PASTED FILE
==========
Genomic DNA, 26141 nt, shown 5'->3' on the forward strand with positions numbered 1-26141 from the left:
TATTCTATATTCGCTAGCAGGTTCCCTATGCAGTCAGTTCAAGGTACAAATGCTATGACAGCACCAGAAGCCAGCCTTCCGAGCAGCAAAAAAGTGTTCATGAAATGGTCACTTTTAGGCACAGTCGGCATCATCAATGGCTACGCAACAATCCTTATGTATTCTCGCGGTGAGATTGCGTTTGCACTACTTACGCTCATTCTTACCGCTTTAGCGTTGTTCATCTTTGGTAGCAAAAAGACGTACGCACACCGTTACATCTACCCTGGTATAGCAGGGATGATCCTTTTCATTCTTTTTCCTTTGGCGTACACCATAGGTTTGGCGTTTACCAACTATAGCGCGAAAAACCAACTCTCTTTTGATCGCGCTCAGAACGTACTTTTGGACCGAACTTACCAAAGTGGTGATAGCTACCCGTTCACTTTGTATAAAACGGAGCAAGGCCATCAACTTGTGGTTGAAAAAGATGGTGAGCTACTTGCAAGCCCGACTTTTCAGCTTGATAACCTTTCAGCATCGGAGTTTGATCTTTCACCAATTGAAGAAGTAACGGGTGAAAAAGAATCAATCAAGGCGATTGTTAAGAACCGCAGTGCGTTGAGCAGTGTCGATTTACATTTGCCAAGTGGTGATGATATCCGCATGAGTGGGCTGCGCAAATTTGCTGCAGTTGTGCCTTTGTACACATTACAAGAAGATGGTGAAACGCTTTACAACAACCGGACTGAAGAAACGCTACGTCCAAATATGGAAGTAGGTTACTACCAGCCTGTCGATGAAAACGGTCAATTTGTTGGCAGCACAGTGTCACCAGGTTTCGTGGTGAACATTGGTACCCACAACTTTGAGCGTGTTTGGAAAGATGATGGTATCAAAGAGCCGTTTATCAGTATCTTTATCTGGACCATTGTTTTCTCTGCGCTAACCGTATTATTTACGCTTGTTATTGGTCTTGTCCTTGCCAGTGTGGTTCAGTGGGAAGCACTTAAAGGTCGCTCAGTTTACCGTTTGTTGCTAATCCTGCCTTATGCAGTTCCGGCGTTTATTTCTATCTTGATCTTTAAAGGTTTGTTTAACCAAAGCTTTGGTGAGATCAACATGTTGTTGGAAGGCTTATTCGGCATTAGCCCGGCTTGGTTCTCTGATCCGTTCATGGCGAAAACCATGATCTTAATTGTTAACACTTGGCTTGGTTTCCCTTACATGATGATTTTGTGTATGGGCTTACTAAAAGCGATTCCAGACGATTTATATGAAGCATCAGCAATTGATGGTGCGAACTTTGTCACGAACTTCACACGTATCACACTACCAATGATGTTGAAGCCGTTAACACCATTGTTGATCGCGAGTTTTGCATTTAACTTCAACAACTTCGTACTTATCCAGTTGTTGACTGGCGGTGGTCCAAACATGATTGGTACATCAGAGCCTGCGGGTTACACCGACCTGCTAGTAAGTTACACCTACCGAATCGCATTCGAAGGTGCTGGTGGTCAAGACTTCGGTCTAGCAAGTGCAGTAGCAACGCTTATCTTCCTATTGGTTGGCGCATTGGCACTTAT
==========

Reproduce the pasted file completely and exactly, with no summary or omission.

Genomic DNA, 26141 nt, shown 5'->3' on the forward strand with positions numbered 1-26141 from the left:
TATTCTATATTCGCTAGCAGGTTCCCTATGCAGTCAGTTCAAGGTACAAATGCTATGACAGCACCAGAAGCCAGCCTTCCGAGCAGCAAAAAAGTGTTCATGAAATGGTCACTTTTAGGCACAGTCGGCATCATCAATGGCTACGCAACAATCCTTATGTATTCTCGCGGTGAGATTGCGTTTGCACTACTTACGCTCATTCTTACCGCTTTAGCGTTGTTCATCTTTGGTAGCAAAAAGACGTACGCACACCGTTACATCTACCCTGGTATAGCAGGGATGATCCTTTTCATTCTTTTTCCTTTGGCGTACACCATAGGTTTGGCGTTTACCAACTATAGCGCGAAAAACCAACTCTCTTTTGATCGCGCTCAGAACGTACTTTTGGACCGAACTTACCAAAGTGGTGATAGCTACCCGTTCACTTTGTATAAAACGGAGCAAGGCCATCAACTTGTGGTTGAAAAAGATGGTGAGCTACTTGCAAGCCCGACTTTTCAGCTTGATAACCTTTCAGCATCGGAGTTTGATCTTTCACCAATTGAAGAAGTAACGGGTGAAAAAGAATCAATCAAGGCGATTGTTAAGAACCGCAGTGCGTTGAGCAGTGTCGATTTACATTTGCCAAGTGGTGATGATATCCGCATGAGTGGGCTGCGCAAATTTGCTGCAGTTGTGCCTTTGTACACATTACAAGAAGATGGTGAAACGCTTTACAACAACCGGACTGAAGAAACGCTACGTCCAAATATGGAAGTAGGTTACTACCAGCCTGTCGATGAAAACGGTCAATTTGTTGGCAGCACAGTGTCACCAGGTTTCGTGGTGAACATTGGTACCCACAACTTTGAGCGTGTTTGGAAAGATGATGGTATCAAAGAGCCGTTTATCAGTATCTTTATCTGGACCATTGTTTTCTCTGCGCTAACCGTATTATTTACGCTTGTTATTGGTCTTGTCCTTGCCAGTGTGGTTCAGTGGGAAGCACTTAAAGGTCGCTCAGTTTACCGTTTGTTGCTAATCCTGCCTTATGCAGTTCCGGCGTTTATTTCTATCTTGATCTTTAAAGGTTTGTTTAACCAAAGCTTTGGTGAGATCAACATGTTGTTGGAAGGCTTATTCGGCATTAGCCCGGCTTGGTTCTCTGATCCGTTCATGGCGAAAACCATGATCTTAATTGTTAACACTTGGCTTGGTTTCCCTTACATGATGATTTTGTGTATGGGCTTACTAAAAGCGATTCCAGACGATTTATATGAAGCATCAGCAATTGATGGTGCGAACTTTGTCACGAACTTCACACGTATCACACTACCAATGATGTTGAAGCCGTTAACACCATTGTTGATCGCGAGTTTTGCATTTAACTTCAACAACTTCGTACTTATCCAGTTGTTGACTGGCGGTGGTCCAAACATGATTGGTACATCAGAGCCTGCGGGTTACACCGACCTGCTAGTAAGTTACACCTACCGAATCGCATTCGAAGGTGCTGGTGGTCAAGACTTCGGTCTAGCAAGTGCAGTAGCAACGCTTATCTTCCTATTGGTTGGCGCATTGGCACTTAT